Breaking News
More () »

Virginia's transgender lawmaker blasts Trump memo on gender definition

"When someone in government tries to take the initiative to tell us, to tell the public, that we aren't who we say we are, that's dangerous and it does get people killed," said Virginia Delegate Danica Roem, the only transgender state lawmaker in the nation.

Should the government decide whether you’re male or female? The Trump administration may be looking into doing just that.

This week, a memo leaked from the White House enraged supporters of transgender people.

Virginia Delegate Danica Roem of Virginia, one of nation’s few transgender politicians, is speaking out against the proposal.

The Trump administration is reportedly considering a new rule that would legally define gender, purposefully excluding transgender people.

RELATED: Danica Roem becomes Virginia's first openly transgender delegate

“There’s a lot of different things happening with respect to transgender and we’re looking at it very seriously," said President Trump on Monday after departing Air Force One.

“When someone in government tries to take the initiative to tell us, to tell the public, that we aren’t who we say we are, that’s dangerous and it does get people killed," said former journalist Danica Roem who covered the murders of two transgender women.

Now, she’s Virginia’s first transgender lawmaker, and the only transgender state lawmaker in the nation, according to the New York Times.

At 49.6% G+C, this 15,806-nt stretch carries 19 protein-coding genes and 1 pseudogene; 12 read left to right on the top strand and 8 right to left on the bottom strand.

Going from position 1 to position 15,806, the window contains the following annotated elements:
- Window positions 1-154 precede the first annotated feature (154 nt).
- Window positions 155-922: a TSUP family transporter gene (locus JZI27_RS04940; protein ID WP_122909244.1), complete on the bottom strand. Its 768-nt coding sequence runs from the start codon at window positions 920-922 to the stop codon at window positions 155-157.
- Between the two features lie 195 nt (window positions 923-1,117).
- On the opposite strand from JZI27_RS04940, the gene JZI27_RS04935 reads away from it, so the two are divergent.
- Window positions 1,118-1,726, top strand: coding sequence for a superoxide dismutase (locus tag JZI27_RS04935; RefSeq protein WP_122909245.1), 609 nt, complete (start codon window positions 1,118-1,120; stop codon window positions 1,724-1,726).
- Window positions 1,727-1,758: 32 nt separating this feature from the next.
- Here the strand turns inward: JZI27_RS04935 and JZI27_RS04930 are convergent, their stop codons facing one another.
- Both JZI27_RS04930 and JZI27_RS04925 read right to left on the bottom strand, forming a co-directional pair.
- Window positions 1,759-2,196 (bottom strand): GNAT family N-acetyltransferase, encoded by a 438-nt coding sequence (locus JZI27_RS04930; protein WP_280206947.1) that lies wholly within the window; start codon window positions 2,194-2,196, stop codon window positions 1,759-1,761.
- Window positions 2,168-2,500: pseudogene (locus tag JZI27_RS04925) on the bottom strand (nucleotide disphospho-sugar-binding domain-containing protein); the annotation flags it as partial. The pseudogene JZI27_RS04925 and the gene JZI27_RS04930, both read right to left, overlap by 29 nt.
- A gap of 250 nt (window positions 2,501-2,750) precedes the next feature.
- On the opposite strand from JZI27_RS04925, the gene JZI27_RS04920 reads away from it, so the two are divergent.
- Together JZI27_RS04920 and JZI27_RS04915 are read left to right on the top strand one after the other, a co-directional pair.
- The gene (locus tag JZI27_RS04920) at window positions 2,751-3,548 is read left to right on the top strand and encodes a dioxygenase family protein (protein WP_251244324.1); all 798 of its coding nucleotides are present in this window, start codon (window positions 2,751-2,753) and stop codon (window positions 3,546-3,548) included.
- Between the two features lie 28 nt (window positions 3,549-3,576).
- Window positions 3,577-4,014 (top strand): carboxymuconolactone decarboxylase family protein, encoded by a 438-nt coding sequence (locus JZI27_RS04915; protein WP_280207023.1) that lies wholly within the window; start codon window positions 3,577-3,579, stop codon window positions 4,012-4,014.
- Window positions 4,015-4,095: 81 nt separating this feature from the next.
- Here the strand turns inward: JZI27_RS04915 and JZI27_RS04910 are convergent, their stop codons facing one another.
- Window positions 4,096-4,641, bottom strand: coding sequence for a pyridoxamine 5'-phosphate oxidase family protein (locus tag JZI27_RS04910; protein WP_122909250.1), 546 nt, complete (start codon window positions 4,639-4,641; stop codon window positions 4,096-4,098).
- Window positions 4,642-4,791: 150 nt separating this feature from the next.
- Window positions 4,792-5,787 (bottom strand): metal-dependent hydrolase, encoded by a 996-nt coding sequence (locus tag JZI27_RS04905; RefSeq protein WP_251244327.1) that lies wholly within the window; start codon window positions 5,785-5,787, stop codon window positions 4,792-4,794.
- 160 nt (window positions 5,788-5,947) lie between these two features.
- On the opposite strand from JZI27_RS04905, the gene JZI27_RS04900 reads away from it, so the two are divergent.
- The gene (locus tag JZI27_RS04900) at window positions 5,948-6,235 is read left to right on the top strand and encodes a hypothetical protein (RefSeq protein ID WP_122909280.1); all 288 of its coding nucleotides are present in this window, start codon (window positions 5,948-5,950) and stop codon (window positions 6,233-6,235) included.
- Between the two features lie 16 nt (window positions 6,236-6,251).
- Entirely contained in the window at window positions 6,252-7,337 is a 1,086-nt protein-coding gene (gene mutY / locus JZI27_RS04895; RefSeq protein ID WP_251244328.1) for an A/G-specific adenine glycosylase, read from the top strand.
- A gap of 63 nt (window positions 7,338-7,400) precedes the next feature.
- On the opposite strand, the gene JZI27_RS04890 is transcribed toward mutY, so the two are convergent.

Roem would rather talk about traffic congestion solutions then her gender, but she is speaking out against a possible plan that would define “a person as male or female based on biological traits identifiable at or before birth" as the language states in the leaded draft memo.

Roem was born male, but said she knew at ten years old, that she’s a girl.

“You know sex tends to refer to the anatomy you were born with and at the same time gender is your heart and soul, who you understand yourself to be," said Roem.

The change would wipe out Obama-era protections against discrimination of transgender people. Roem referred to the treatment of a transgender Stafford County middle school girl during a recent lockdown drill.

“This poor girl was left by herself in these bleachers, not out maliciousness, but because they didn’t have policies in place to tell them to treat her like the girl who she is," said Roem.

To fight against a policy change, she encourages her supporters to vote on November 6th.

“I tell my constituents that no matter what you look like, where you come from, how you worship if you do, or who you love, that if you’ve got good ideas, and you’re well qualified, then bring your ideas to the table because this is your America and its time for you to run it.”

Early in his administration, President Trump reversed Obama-era policies requiring public schools to allow children to use restrooms corresponding to their gender identity.